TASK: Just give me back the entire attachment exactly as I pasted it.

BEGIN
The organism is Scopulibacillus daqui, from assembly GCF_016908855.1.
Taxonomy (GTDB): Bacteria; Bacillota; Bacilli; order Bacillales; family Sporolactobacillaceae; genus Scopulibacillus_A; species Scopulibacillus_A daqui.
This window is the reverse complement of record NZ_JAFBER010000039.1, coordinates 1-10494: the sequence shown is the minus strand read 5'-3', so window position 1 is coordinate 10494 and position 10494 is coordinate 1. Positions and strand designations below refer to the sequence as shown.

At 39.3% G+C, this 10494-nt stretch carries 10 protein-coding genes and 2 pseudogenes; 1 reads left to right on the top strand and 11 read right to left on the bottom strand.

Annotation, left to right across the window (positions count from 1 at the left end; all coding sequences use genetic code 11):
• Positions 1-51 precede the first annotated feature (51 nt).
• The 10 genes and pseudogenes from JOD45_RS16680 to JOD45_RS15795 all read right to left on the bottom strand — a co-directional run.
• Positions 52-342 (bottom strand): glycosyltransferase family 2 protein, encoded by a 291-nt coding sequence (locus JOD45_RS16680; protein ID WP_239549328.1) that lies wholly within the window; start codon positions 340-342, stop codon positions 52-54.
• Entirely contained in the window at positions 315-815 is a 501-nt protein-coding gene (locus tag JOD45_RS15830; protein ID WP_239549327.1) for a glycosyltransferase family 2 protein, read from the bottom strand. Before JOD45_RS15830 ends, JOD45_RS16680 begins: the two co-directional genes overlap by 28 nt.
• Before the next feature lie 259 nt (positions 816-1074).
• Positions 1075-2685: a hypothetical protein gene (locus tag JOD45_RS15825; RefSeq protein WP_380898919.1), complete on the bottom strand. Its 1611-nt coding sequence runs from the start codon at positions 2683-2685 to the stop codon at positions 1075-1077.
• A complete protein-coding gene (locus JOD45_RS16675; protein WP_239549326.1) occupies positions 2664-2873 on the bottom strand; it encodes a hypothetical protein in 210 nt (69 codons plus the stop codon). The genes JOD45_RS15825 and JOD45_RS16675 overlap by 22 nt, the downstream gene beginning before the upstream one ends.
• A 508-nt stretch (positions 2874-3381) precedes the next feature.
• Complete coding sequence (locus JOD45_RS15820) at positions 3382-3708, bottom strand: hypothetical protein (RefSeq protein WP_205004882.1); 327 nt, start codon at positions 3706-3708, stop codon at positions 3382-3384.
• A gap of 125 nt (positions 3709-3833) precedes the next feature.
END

The organism is Scopulibacillus daqui, from assembly GCF_016908855.1.
Taxonomy (GTDB): Bacteria; Bacillota; Bacilli; order Bacillales; family Sporolactobacillaceae; genus Scopulibacillus_A; species Scopulibacillus_A daqui.
This window is the reverse complement of record NZ_JAFBER010000039.1, coordinates 1-10494: the sequence shown is the minus strand read 5'-3', so window position 1 is coordinate 10494 and position 10494 is coordinate 1. Positions and strand designations below refer to the sequence as shown.

At 39.3% G+C, this 10494-nt stretch carries 10 protein-coding genes and 2 pseudogenes; 1 reads left to right on the top strand and 11 read right to left on the bottom strand.

Annotation, left to right across the window (positions count from 1 at the left end; all coding sequences use genetic code 11):
• Positions 1-51 precede the first annotated feature (51 nt).
• The 10 genes and pseudogenes from JOD45_RS16680 to JOD45_RS15795 all read right to left on the bottom strand — a co-directional run.
• Positions 52-342 (bottom strand): glycosyltransferase family 2 protein, encoded by a 291-nt coding sequence (locus JOD45_RS16680; protein ID WP_239549328.1) that lies wholly within the window; start codon positions 340-342, stop codon positions 52-54.
• Entirely contained in the window at positions 315-815 is a 501-nt protein-coding gene (locus tag JOD45_RS15830; protein ID WP_239549327.1) for a glycosyltransferase family 2 protein, read from the bottom strand. Before JOD45_RS15830 ends, JOD45_RS16680 begins: the two co-directional genes overlap by 28 nt.
• Before the next feature lie 259 nt (positions 816-1074).
• Positions 1075-2685: a hypothetical protein gene (locus tag JOD45_RS15825; RefSeq protein WP_380898919.1), complete on the bottom strand. Its 1611-nt coding sequence runs from the start codon at positions 2683-2685 to the stop codon at positions 1075-1077.
• A complete protein-coding gene (locus JOD45_RS16675; protein WP_239549326.1) occupies positions 2664-2873 on the bottom strand; it encodes a hypothetical protein in 210 nt (69 codons plus the stop codon). The genes JOD45_RS15825 and JOD45_RS16675 overlap by 22 nt, the downstream gene beginning before the upstream one ends.
• A 508-nt stretch (positions 2874-3381) precedes the next feature.
• Complete coding sequence (locus JOD45_RS15820) at positions 3382-3708, bottom strand: hypothetical protein (RefSeq protein WP_205004882.1); 327 nt, start codon at positions 3706-3708, stop codon at positions 3382-3384.
• A gap of 125 nt (positions 3709-3833) precedes the next feature.